Chat with us, powered by LiveChat DISCUSSION WEEK 4 | Gen Paper

Journal of Governance and Regulation / Volume 9, Issue 2, 2020




Isabel Cristina Panziera Marques *, Zélia Maria da Silva
Serrasqueiro Teixeira **, Fernanda Maria Duarte Nogueira***

* Corresponding author, Management and Economics Department, Beira Interior University (UBI), Portugal

Contact details: Beira Interior University (UBI), Pólo IV, Estrada do Sineiro, 6200-209, Covilhã, Portugal
** Management and Economics Department, Beira Interior University (UBI), Portugal

*** Higher Institute of Social and Political Sciences of the University of Lisbon (ISCSP-ULisboa), Portugal


How to cite this paper: Marques, I. C. P.,

Serrasqueiro, Z., & Nogueira, F. (2020).

Corporate governance and the

environment in the health sector:

Systematic literature review. Journal of

Governance & Regulation, 9(2), 8-33.

Copyright © 2020 The Authors

This work is licensed under a Creative

Commons Attribution 4.0 International

License (CC BY 4.0).


ISSN Print: 2220-9352

ISSN Online: 2306-6784

Received: 26.02.2020

Accepted: 17.04.2020

JEL Classification: G18, G30, G38

DOI: 10.22495/jgrv9i2art1

This study aims to explore the different forms of corporate
governance in the health sector, how they interact, and analyze the
emerging research trend through a systematic literature review
(SLR) in the period 2015-2019. The Scopus and ISI Web of Science
databases were used to select the 167 articles analyzed. The
coverage of corporate governance research was centred on
adapting the PRISMA analysis, highlighting the environment which
corporate governance belongs to and analysis of the co-occurrence
of the keywords used in the studies. Through Grounded theory, a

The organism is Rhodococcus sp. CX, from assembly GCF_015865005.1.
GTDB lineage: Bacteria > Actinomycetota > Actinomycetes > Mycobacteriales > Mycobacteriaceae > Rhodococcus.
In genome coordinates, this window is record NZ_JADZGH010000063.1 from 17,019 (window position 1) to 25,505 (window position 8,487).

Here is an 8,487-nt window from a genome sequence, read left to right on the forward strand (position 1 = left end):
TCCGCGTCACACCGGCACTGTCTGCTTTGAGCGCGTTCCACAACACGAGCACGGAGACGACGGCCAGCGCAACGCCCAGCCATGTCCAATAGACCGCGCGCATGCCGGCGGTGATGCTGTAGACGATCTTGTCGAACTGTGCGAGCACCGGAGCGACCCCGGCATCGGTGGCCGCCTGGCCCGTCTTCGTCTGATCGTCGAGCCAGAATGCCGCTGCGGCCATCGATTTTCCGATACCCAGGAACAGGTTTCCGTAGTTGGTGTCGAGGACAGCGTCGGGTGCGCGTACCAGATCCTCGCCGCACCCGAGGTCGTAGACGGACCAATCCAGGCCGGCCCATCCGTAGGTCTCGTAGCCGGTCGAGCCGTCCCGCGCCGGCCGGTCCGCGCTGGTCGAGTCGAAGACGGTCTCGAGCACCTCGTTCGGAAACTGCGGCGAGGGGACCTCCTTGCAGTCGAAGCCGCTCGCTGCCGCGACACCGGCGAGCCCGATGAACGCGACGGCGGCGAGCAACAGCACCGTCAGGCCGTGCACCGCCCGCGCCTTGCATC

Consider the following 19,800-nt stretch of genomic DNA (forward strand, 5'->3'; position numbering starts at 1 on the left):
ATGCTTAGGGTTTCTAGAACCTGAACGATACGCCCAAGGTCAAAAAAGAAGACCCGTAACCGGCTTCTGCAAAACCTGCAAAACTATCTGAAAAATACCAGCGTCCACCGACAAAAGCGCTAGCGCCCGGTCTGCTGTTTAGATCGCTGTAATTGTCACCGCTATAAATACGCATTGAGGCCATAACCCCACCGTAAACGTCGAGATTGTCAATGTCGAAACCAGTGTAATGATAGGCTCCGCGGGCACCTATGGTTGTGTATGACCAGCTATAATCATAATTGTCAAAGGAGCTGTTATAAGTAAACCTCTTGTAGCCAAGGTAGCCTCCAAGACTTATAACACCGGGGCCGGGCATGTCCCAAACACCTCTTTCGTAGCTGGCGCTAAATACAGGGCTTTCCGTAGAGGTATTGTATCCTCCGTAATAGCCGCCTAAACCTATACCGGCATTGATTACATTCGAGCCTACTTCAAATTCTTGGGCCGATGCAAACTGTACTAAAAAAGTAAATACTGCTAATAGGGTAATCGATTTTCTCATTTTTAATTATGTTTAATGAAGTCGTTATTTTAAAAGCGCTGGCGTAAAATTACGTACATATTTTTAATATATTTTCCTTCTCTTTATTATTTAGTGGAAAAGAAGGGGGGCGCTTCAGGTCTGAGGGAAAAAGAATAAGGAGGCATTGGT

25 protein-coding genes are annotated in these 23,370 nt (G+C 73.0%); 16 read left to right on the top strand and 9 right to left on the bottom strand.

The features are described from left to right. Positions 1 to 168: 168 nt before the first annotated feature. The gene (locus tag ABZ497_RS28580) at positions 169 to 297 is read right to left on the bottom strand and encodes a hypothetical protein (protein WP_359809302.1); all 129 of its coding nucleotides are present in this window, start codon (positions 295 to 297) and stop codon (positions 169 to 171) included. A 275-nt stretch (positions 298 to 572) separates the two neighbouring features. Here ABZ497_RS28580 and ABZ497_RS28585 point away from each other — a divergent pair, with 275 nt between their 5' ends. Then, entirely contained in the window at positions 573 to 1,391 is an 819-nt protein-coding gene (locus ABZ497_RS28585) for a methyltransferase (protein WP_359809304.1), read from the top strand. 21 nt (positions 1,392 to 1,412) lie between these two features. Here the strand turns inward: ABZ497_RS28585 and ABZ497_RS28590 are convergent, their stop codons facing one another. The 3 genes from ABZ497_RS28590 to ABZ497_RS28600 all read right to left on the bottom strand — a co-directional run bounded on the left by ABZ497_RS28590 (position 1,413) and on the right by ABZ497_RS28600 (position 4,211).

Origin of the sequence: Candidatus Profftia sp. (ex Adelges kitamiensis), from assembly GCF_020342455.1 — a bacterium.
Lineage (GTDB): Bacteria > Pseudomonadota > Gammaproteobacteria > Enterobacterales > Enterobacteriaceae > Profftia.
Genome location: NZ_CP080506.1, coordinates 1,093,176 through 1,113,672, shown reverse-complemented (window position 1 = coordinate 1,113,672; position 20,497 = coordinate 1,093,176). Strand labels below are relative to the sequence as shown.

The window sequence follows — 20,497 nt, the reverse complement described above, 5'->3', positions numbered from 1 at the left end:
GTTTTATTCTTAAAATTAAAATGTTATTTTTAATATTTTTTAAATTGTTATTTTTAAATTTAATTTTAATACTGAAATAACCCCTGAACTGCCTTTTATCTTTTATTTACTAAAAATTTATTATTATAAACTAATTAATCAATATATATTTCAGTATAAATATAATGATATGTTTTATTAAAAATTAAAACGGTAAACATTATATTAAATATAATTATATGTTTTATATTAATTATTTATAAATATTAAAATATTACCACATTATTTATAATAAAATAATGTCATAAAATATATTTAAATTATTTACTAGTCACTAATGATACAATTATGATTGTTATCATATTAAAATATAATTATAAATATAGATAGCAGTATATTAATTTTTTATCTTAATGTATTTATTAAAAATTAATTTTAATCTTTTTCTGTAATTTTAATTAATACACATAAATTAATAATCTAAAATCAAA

conceptual model was developed, emphasizing the main attributes
that influence governance at the macro-, meso- and micro-levels, in
the health area, and raising a future agenda for future research in
this area: (1) quality of health care, (2) corporate social
responsibility in health, (3) health risk management and (4) global
health governance. The results of this research aim to guide
governments towards emerging regulatory trends, warning about
the risks of the impact of corporate governance on health, or the
lack of it, on the quality of services. Analysis of the quality of
health care is intrinsically related to the environment, although
this aspect has received little attention from researchers.

Keywords: Health, Corporate Governance, Environment, PRISMA
Analysis, Regulation

Authors’ individual contribution: Conceptualization – I.C.P.M.,
Z.M.S.S.T., and F.M.D.N.; Methodology – I.C.P.M., Z.M.S.S.T., and
F.M.D.N.; Formal Analysis – I.C.P.M. and Z.M.S.S.T.; Resources –
I.C.P.M., Z.M.S.S.T., and F.M.D.N.; Data Curation – I.C.P.M., Z.M.S.S.T.,
and F.M.D.N.; Writing – Original Draft – I.C.P.M. and Z.M.S.S.T.;
Writing – Review & Editing – I.C.P.M., Z.M.S.S.T., and F.M.D.N.;
Visualization – I.C.P.M., Z.M.S.S.T., and F.M.D.N.; Supervision –
Z.M.S.S.T., and F.M.D.N.; Project Administration – I.C.P.M.,
Z.M.S.S.T., and F.M.D.N.; Funding Acquisition – Z.M.S.S.T.

Declaration of conflicting interests: The Authors declare that there is no
conflict of interest.

Acknowledgements: The Authors acknowledge the funding support of